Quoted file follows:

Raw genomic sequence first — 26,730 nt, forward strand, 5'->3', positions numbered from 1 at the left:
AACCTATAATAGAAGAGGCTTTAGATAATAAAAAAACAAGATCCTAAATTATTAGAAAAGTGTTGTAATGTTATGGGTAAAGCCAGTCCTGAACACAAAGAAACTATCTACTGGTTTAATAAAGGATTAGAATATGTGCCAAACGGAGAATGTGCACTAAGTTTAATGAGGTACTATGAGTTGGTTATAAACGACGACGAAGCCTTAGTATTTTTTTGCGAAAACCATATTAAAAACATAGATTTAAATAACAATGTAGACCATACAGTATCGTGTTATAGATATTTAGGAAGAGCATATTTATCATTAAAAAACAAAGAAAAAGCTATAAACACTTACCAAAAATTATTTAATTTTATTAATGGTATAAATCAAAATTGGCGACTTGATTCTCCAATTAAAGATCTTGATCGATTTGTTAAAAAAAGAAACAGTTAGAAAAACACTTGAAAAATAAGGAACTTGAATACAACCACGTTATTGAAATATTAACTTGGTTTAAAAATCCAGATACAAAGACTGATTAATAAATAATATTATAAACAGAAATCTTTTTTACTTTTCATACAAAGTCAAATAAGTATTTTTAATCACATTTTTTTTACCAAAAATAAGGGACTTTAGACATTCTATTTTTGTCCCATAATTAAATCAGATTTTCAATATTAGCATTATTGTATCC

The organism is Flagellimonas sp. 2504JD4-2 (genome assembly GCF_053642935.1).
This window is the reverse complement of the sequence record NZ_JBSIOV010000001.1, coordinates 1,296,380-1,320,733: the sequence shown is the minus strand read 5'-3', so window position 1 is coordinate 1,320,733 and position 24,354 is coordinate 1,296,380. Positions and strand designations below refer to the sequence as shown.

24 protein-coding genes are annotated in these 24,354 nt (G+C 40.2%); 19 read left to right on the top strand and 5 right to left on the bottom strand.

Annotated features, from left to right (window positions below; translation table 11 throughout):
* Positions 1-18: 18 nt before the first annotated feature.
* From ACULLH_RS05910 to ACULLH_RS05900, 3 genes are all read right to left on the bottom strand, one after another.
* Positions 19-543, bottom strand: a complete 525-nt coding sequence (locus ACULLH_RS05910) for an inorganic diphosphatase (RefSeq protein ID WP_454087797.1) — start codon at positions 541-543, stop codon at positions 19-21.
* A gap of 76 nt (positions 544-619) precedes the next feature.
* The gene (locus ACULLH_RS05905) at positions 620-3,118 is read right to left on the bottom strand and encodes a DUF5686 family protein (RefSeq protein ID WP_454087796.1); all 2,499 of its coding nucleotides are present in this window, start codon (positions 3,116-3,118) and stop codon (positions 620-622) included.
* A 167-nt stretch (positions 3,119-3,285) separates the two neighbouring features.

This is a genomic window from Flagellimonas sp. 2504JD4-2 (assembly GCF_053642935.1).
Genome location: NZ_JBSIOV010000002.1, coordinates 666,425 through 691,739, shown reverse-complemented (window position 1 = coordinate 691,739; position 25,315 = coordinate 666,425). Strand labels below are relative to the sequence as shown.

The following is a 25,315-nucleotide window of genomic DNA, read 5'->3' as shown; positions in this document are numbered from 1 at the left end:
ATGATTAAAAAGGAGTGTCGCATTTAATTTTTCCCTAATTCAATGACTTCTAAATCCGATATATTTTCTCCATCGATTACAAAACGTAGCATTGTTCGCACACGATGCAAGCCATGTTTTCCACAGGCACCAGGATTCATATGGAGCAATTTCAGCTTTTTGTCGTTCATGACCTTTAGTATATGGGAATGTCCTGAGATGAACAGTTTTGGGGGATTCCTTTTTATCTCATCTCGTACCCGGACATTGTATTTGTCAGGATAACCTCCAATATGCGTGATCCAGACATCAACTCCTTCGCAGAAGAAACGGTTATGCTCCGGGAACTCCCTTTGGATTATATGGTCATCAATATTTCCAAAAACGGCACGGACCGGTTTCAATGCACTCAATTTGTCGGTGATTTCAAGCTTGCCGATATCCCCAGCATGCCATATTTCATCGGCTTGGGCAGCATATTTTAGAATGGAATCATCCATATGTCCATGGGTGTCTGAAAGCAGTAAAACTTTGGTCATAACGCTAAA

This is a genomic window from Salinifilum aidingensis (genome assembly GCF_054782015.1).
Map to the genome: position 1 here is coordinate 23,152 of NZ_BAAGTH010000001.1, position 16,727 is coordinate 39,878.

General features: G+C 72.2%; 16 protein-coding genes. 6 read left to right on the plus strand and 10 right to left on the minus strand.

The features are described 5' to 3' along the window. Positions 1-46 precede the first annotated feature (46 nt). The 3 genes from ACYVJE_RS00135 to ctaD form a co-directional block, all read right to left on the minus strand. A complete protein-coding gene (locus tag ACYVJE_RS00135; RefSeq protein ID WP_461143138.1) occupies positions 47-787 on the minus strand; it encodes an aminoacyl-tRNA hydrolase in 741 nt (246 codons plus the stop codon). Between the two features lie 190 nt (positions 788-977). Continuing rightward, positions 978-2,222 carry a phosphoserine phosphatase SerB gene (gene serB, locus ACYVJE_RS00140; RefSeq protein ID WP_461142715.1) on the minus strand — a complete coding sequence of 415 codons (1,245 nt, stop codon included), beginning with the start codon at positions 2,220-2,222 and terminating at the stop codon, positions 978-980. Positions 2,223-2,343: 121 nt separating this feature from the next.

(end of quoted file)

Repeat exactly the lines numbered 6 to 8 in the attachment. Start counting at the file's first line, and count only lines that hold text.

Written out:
Annotated features, from left to right (window positions below; translation table 11 throughout):
* Positions 1-18: 18 nt before the first annotated feature.
* From ACULLH_RS05910 to ACULLH_RS05900, 3 genes are all read right to left on the bottom strand, one after another.